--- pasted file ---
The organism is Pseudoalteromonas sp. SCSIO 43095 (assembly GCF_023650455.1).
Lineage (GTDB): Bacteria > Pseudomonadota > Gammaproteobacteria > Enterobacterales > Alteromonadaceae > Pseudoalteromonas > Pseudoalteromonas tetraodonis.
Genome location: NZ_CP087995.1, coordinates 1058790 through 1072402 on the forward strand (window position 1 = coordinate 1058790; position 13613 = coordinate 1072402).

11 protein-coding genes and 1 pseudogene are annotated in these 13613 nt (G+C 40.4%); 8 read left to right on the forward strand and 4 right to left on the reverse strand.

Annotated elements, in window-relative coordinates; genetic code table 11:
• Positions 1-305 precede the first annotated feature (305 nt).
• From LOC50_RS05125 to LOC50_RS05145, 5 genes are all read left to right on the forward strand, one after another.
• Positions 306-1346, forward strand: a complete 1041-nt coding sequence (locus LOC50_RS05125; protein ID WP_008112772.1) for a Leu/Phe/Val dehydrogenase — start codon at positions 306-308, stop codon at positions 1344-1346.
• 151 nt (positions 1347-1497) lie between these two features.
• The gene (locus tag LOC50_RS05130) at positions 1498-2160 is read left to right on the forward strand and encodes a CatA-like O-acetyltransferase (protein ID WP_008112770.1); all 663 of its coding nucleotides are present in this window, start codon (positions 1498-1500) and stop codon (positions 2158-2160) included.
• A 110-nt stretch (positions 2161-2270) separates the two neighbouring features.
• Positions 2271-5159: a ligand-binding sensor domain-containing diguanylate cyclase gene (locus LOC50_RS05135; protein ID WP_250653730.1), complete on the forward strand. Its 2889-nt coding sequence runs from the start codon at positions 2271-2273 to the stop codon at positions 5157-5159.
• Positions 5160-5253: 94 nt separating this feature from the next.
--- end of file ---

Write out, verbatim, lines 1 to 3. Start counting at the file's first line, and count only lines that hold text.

The organism is Pseudoalteromonas sp. SCSIO 43095 (assembly GCF_023650455.1).
Lineage (GTDB): Bacteria > Pseudomonadota > Gammaproteobacteria > Enterobacterales > Alteromonadaceae > Pseudoalteromonas > Pseudoalteromonas tetraodonis.
Genome location: NZ_CP087995.1, coordinates 1058790 through 1072402 on the forward strand (window position 1 = coordinate 1058790; position 13613 = coordinate 1072402).